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Sunday, May 8, 2016

Maha Bharata - Some Hidden Gems - 1


All of us who grew up in India have experienced story-telling in its glorious form in our villages and towns. They are called Katha-Kalakshepam, which means spending time (kala-kshepam) telling stories (katha). The tradition of story-telling is universal. Even tribes living in isolated communities spread their culture and myths through story-telling. (Please read a book by Mario Vargas Lhosa called The Story Teller. It is a fiction, but captures the essence of this tradition)

Wandering story-tellers are a special breed. They go from village to village and entertain people in the evenings with their stories, songs and legends. From what I know, there is still one such family left in India). Our own Puranas, particularly Mahabharatha and Ramayana lend themselves to story-telling remarkably well. Indeed, the tradition at the time when our puranas were written was for the king’s retinue to move from place to place performing sacrifices (yagna). In the evenings everyone gathered around when someone recounted puranic stories. The famous Mahabharatha itself is written in that mode, as stories told during the sacrifices performed by Janamejaya.

As a child I enjoyed those stories and, without being aware, learnt (imbibed is a better word) plenty of morals from our heroes Rama, Krishna and King Sibi and Karna. As I grew older I was not satisfied because our Bhagavathars (the name for the story tellers in its traditional form) were telling only the stories and perpetuating myths without telling us the many gems buried between the stories.

Yes, when you go to the originals, there are several conversations between the various characters in these epics which are profound. They teach morals, state-craft, deep philosophy and many more. These are left out by the story-tellers. It is particularly sad because it is accepted that if you cannot find a subject of importance in life (dharma, artha, kama and moksha) dealt with in Mahabharatha, you will not find it mentioned anywhere else either.

 Since most of us enjoy hearing stories, we go away happy at the end of the kalakshepam. The bhagavathar knows that if he (or she) started moralizing, he will lose the audience. But very few of us go to the original and read what is written in between these stories. I wish to correct the void.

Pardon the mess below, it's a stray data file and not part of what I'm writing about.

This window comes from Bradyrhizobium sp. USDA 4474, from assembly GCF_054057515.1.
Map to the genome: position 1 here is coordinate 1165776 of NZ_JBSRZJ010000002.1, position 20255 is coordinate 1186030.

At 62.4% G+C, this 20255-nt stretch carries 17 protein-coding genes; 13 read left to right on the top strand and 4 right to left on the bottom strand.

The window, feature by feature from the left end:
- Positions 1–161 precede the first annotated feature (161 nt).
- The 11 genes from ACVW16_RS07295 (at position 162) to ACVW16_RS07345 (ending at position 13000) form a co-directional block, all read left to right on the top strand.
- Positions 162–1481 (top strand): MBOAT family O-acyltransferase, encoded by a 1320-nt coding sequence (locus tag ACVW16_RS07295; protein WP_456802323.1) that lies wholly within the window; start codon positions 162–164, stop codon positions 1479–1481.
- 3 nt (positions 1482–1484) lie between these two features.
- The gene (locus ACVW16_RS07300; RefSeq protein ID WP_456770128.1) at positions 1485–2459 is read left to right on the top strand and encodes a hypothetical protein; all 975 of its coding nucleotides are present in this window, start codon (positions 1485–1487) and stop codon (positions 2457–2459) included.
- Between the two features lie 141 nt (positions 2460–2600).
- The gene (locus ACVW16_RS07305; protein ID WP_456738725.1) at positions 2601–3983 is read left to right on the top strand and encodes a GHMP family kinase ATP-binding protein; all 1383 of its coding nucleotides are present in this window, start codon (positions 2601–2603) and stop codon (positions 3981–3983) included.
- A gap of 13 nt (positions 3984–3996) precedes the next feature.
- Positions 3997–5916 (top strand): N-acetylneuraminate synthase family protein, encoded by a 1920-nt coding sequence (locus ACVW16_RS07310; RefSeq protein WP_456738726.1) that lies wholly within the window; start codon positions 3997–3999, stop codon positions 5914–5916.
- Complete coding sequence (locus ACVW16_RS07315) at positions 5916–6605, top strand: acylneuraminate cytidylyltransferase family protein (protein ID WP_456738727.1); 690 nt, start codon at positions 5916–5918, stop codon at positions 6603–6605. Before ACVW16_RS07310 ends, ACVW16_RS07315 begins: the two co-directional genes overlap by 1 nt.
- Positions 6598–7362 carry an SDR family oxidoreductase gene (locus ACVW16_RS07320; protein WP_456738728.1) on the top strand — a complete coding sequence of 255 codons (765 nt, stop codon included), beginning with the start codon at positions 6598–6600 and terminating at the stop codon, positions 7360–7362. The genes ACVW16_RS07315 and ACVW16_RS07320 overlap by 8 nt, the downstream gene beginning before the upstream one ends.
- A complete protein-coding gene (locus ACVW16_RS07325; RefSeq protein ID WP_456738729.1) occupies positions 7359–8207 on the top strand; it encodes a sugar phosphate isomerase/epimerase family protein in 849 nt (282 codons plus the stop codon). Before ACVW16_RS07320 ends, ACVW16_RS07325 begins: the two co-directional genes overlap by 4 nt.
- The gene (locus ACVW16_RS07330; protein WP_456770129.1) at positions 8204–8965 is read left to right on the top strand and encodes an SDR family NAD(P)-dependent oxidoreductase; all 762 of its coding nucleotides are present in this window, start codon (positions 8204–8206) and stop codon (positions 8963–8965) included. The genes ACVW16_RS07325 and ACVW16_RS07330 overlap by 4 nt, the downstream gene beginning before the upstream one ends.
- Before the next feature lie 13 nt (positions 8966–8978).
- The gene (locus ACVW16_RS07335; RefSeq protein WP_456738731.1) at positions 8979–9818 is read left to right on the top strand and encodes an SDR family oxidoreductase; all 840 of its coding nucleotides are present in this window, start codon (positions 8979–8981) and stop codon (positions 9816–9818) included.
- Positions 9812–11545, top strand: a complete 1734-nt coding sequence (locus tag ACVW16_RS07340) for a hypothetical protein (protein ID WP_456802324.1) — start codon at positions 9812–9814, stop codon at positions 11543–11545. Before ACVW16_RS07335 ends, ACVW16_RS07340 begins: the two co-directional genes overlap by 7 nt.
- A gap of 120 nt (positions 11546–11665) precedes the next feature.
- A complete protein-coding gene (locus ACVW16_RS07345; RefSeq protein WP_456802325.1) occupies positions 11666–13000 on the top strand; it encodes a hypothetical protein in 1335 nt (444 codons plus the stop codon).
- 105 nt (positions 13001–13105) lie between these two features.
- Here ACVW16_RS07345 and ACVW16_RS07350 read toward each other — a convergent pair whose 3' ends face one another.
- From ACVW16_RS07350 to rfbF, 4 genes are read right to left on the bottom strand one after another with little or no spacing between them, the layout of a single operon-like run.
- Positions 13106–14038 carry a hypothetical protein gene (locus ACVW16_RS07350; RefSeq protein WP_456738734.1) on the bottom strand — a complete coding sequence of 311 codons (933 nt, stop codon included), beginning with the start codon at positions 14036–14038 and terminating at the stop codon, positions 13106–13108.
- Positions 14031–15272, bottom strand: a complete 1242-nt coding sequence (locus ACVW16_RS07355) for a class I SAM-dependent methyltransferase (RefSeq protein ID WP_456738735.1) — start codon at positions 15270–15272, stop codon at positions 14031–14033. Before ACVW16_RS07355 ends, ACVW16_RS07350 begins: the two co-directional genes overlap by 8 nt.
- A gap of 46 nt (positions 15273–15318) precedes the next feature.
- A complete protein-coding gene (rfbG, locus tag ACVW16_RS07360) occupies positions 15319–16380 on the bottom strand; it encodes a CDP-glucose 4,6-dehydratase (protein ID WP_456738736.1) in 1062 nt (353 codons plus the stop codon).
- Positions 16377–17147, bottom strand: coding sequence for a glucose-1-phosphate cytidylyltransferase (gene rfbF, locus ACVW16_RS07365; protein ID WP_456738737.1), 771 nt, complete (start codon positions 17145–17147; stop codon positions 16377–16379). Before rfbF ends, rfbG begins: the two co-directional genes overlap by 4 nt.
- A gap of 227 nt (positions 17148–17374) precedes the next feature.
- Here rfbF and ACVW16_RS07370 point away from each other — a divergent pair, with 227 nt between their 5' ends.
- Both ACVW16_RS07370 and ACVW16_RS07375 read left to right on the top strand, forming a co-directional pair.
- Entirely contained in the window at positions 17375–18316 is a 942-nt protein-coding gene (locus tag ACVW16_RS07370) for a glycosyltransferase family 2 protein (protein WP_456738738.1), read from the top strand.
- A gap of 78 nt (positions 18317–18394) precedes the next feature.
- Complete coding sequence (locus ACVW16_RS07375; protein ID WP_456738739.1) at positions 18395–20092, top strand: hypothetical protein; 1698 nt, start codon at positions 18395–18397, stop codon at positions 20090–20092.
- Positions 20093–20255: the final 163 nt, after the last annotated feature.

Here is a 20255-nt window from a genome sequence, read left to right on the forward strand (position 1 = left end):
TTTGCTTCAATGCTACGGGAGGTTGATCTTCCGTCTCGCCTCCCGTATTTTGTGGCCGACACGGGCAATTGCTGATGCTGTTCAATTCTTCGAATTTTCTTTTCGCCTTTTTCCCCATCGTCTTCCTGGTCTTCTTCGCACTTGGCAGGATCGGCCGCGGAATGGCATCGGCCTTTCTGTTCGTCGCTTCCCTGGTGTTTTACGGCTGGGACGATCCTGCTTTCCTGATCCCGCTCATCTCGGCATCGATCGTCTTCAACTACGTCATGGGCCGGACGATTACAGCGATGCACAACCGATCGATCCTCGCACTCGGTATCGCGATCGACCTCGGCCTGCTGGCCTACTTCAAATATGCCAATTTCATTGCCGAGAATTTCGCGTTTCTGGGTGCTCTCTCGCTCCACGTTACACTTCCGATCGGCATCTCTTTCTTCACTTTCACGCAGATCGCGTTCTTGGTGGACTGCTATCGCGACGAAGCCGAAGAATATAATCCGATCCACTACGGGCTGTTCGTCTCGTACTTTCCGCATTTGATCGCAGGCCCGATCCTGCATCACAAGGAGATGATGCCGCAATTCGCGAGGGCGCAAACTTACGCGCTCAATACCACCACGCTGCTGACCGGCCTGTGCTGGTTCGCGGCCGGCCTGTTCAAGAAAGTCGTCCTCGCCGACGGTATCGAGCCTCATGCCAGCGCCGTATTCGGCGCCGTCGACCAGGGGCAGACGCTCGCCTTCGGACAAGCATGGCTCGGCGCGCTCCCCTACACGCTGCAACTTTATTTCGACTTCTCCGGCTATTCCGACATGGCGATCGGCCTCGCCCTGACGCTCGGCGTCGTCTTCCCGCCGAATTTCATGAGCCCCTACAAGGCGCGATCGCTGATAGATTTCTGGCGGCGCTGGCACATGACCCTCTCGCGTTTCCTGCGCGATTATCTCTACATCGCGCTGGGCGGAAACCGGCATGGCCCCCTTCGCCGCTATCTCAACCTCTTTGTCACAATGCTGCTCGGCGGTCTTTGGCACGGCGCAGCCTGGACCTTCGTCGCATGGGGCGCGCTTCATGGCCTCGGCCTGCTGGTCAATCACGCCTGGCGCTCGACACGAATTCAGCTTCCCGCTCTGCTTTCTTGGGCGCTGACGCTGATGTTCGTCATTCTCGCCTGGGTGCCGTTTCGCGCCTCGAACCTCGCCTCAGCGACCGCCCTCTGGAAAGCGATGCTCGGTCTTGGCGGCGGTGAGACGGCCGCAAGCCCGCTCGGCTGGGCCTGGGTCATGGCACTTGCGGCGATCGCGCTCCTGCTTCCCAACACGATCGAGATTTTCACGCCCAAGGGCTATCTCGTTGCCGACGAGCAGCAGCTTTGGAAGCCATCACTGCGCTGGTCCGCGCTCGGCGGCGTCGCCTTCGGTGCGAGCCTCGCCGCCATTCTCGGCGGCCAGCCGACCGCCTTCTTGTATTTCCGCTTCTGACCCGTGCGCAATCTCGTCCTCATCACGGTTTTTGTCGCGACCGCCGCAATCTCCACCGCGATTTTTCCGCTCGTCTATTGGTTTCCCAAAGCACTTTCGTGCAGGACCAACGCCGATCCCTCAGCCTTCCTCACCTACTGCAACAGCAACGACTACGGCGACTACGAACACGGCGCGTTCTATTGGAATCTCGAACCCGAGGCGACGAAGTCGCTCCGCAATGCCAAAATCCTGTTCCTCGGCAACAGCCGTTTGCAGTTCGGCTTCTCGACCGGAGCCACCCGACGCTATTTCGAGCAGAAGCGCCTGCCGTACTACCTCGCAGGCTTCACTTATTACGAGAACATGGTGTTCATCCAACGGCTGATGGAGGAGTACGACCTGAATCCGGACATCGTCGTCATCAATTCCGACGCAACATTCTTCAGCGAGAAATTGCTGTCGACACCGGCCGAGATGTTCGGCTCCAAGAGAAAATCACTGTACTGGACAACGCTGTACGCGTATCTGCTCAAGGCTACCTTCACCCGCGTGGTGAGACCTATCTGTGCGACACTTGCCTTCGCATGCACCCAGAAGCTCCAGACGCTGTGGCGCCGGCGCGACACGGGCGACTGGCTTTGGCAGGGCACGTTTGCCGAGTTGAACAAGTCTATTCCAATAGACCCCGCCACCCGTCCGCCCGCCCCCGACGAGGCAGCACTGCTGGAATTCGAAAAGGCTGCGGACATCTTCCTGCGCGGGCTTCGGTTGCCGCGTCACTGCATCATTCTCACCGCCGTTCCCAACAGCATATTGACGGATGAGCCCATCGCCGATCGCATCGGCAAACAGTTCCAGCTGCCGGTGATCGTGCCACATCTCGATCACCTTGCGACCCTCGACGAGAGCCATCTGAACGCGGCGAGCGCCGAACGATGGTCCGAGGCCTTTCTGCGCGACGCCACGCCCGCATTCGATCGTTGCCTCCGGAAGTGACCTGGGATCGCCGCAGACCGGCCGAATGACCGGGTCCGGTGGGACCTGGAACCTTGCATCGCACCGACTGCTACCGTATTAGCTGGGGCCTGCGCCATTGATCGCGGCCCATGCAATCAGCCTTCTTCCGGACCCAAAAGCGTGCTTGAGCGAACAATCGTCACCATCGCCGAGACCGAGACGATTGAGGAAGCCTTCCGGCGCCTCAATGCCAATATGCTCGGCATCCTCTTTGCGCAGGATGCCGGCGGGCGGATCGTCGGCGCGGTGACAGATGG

Here is a book purely based on the gaps in the stories that we are told. Enjoy.

Here is the first of my series. This one is out of order. It is also from a different source. Later, I hope to cover these episodes, in sequence if possible from the Mahabharatha. My source is a website where the entire Mahabharatha can be found in Sanskrit ( sacred-texts.com/hin/maha) with a scholarly verse-by-verse English translation by Prof. K M Ganguli).

In between these stories, other thoughts will also be shared, as my inspiration dictates .  

Arjuna’s Doubt – Same question, different answers 

Here is an episode from Mahabharatha as told by the famous Tamil Poet Subrahmania Bharathiyar in his book of short stories (Gayathri Publications, Thiruchi 3rd Print 2012, pages 262-264)

All the questions are from Arjuna about war and peace. He asks different people and gets different answers with different explanations.

Arjuna asks Karna: Which is better – war or peace?”  Karna says that peace is better. When asked for the reason, Karna says: “If there is a war I will have to hurt you. You will suffer and I cannot bear to see you suffering. Therefore, both of us will suffer. That is why”. Arjuna says that his question was not personal but universal. Karna says that he does not spend time thinking about universal matters. Remember, Karna is a brother of Arjuna and neither of them know it. Indeed, if Indra did not “cheat” Karna to part with his armor with which he was born, he could not have been killed by anyone.

Arjuna then asks Drona, his archery teacher the same question. He replies that war is better because it is the duty of the warrior caste. Besides in war one gets famous by winning or dies, in which case he reaches “heaven”.

Arjuna goes to his wise grandfather, Bhishma and askes the same question. He says that peace is better because only the warriors class benefits by wars whereas the entire humanity benefits in peace. Arjuna says that he does not agree. Bhishma asks for a reason. Arjuna says that Karna thinks he is better than Arjuna and only if there is a war (between the Kauravas and the Pandavas) will the world know who is truly better. Bhishma advises Arjuna: “Child, Dharma (righteousness) will establish itself and will always win – by war or by peace. Therefore, control your anger. Consider all lives as your siblings and seek peace. Let there be love all around”.

Later, Arjuna meets Sage Vyasa, who wrote the Mahabharatha and asks the same question. Vyasa says that the preference depends on the circumstances. “Sometimes, war is better and other times peace is”.

Finally, Arjuna asks Krishna (Arjuna’s Divine counterpart) the same question just before Krishna is getting ready to go to Hastinapura as an emissary for the Pandavas. Lord Krishna says: “At present, peace is better. That is why I am going to Hastinapura to seek peace”.

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